A new poll released today from Reuters shows Donald Trump and Jeb Bush virtually tied in race for the Republican Party nomination for president. The poll shows that Trump continues to perform well nationally following his controversial remarks on Mexican immigrants. Today Trump seeks to capitalize on his momentum with a speech on immigration in Arizona. A full breakdown of the new poll, including an analysis of the sample and a comparison to other polls, appears below. For more polling updates and analysis throughout the 2016 presidential election follow me on Twitter or Facebook.
The Overall Results
The Reuters national poll has the following breakdown of 2016 Republican presidential candidates:
Fmr. Gov. Jeb Bush (16.1 percent)
Donald Trump (15.8 percent)
Gov. Chris Christie (9.5 percent)
Sen. Rand Paul (8.1 percent)
Would not vote (7.7 percent)
Ben Carson (7.2 percent)
Gov. Scott Walker (5.8 percent)
Fmr. Gov Mike Huckabee (5.5 percent)
Gov. Rick Perry (5.3 percent)
Sen. Ted Cruz (5.0 percent)
Sen. Marco Rubio (3.9 percent)
Gov. Bobby Jindal 93.3 percent)
Carly Fiorina (2.5 percent)
Fmr. Sen. Rick Santorum (2.4 percent)
All other 2 percent or below
The Poll Sample
The Reuters poll includes 404 self-identified Republicans age 18 or over who were questioned from July 6 to July 10. The poll has a fairly large margin of error of +/- 5.7 percent. The inclusion of all self-identified Republicans, as opposed to registered voters or likely voters, may have helped Trump since his name is more well known among the general public.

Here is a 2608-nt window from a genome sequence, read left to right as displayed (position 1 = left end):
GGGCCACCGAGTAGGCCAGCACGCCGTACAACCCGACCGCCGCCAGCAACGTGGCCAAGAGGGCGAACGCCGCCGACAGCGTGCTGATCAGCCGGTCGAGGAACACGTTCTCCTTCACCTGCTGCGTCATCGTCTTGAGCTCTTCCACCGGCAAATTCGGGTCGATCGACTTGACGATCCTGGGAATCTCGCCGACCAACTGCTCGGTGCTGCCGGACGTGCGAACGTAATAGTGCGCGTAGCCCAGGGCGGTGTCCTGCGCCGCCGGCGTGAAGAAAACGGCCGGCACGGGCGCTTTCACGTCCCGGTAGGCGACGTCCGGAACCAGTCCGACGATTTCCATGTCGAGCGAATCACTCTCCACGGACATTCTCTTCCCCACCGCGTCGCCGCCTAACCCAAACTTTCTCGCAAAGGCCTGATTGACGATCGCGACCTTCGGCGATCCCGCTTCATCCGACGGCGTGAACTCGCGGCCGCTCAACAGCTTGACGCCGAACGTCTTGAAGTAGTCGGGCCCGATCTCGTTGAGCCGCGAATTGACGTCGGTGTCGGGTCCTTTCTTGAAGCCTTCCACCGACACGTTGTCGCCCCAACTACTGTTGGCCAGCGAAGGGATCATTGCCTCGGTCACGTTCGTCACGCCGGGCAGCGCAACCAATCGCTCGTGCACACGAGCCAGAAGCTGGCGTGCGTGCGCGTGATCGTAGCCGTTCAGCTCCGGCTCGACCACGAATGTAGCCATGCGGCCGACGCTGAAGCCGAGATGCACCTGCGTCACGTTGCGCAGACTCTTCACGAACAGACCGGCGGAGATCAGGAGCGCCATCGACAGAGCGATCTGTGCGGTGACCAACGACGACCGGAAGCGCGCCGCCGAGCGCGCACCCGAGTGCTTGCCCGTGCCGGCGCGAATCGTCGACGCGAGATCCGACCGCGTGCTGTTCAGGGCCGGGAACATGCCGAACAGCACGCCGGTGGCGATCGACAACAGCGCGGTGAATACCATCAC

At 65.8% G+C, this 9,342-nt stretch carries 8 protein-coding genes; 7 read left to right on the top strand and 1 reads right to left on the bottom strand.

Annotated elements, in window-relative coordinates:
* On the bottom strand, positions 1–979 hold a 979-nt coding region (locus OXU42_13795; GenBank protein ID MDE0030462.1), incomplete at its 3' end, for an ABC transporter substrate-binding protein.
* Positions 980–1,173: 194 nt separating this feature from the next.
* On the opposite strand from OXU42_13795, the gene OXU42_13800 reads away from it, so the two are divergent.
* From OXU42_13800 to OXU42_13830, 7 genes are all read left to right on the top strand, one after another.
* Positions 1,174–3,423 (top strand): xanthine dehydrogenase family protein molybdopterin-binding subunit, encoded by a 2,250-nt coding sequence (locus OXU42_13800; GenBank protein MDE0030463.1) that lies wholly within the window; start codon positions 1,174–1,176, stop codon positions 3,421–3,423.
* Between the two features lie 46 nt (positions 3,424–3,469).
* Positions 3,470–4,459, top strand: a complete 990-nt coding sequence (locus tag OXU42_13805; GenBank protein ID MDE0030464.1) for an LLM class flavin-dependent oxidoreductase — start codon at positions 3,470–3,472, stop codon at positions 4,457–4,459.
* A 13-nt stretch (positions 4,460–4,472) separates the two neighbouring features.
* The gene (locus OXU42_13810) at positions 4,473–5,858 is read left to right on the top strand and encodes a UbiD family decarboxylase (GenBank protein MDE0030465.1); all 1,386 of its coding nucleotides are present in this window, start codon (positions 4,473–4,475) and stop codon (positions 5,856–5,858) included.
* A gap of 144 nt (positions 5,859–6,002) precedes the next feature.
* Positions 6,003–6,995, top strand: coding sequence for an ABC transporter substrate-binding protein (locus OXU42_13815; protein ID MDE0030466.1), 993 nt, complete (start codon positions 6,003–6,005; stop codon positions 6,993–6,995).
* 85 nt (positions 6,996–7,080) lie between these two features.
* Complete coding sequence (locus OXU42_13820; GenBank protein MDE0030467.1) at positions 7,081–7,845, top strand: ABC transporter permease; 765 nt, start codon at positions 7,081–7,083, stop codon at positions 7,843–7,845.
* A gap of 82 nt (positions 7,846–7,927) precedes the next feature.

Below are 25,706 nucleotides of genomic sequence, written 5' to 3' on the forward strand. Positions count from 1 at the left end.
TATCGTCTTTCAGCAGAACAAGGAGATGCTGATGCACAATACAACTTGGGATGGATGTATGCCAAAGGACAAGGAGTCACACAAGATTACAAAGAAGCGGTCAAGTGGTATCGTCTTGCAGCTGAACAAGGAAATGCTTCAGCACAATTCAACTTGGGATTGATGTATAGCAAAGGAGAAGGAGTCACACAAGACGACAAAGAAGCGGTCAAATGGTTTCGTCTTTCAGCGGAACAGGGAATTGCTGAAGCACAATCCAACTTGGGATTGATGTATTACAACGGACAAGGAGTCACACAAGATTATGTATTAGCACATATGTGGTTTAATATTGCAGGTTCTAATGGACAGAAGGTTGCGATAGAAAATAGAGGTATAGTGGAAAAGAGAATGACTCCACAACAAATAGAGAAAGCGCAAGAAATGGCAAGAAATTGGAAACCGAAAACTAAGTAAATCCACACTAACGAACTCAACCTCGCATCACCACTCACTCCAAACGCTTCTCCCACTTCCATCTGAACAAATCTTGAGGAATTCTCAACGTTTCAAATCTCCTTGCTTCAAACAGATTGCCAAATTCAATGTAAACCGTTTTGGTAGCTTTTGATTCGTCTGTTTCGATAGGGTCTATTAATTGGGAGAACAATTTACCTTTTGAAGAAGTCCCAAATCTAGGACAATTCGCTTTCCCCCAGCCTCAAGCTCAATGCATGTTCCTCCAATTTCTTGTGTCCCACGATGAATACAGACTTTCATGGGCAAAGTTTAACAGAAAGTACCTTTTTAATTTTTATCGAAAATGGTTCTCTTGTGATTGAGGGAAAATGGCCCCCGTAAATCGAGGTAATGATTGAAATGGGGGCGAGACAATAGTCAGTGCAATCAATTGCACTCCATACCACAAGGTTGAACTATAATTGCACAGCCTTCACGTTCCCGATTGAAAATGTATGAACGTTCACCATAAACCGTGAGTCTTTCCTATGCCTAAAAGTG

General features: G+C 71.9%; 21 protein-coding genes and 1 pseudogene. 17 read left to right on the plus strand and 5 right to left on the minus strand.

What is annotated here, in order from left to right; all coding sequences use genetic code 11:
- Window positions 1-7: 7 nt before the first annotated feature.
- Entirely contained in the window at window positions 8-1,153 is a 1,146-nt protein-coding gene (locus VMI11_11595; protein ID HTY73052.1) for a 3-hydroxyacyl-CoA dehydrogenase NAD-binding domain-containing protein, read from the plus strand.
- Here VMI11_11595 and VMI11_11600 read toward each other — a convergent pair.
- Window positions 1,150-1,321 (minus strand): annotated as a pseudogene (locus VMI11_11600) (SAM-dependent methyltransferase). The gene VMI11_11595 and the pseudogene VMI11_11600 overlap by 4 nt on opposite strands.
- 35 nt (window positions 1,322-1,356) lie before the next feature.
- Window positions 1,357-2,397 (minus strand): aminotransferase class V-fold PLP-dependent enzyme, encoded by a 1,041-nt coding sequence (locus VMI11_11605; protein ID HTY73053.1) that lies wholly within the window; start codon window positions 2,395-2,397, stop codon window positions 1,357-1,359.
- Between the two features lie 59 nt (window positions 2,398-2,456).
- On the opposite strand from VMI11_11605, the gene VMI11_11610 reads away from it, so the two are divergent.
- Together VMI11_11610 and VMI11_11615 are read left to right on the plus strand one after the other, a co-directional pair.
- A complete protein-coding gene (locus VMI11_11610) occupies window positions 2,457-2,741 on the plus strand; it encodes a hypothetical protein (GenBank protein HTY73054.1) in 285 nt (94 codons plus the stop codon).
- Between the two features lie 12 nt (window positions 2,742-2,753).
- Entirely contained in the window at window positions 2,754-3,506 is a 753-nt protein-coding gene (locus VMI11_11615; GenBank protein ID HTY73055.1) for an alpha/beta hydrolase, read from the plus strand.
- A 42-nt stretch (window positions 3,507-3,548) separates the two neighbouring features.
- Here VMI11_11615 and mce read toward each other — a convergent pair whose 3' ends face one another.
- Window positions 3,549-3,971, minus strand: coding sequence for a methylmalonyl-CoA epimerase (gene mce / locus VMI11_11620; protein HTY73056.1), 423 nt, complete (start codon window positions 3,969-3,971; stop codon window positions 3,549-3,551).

What Other Polls Say
A CNN/ORC poll released last week showed Trump (12 percent) finishing second to Bush (19 percent). Similarly, a Fox News poll had Trump (11 percent) second to Bush (15 percent). Both the CNN/ORC poll and Fox News poll sampled respondents in late June, whereas the Reuters poll sampled respondents in July.
The Reuters poll is therefore well in line with other national polls showing Trump in second place behind Bush.
What the Poll Means
The Reuters poll suggests that Trump now may be closing the gap on Bush and is poised to take the lead if he can keep up his momentum.
Still, there are weaknesses for Trump whenever one dives into the details of any of these polls.
For instance,an Economist/YouGov poll found that only 7 percent of Republicans think Trump will actually win the nomination, which suggest that respondents are saying they would vote for Trump as more of a statement than an actual desire to see him as the Republican nominee. The same poll also points out that 43 percent of Republicans have an unfavorable view of Trump, and when asked to give a one-word description of Trump respondents more often than not gave a negative rather than a positive assessment.
Other polls have also shown Trump with negative favorability ratings, which will likely limit Trump’s ability to expand his voter base behind the far right wing voters that have united behind his tough stance on immigration.